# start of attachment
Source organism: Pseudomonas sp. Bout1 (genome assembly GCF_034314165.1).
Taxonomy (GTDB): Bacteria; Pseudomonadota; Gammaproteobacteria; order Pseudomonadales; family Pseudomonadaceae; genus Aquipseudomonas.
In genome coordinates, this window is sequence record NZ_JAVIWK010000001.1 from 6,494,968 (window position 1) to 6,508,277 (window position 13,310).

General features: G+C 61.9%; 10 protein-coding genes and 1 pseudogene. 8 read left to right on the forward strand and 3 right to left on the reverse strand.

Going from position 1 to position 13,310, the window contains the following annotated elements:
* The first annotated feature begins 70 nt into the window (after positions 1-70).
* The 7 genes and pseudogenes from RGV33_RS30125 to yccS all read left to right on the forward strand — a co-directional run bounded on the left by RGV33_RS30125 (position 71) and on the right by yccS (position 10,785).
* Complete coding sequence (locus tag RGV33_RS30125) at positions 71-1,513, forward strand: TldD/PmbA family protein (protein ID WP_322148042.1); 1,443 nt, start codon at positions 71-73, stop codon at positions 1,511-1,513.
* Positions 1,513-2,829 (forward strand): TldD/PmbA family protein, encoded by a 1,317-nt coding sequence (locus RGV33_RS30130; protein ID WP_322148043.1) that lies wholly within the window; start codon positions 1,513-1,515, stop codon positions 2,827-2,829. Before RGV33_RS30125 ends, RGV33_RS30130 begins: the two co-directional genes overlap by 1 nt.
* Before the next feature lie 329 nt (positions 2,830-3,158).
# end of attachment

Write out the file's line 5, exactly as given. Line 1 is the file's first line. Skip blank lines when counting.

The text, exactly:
Going from position 1 to position 13,310, the window contains the following annotated elements: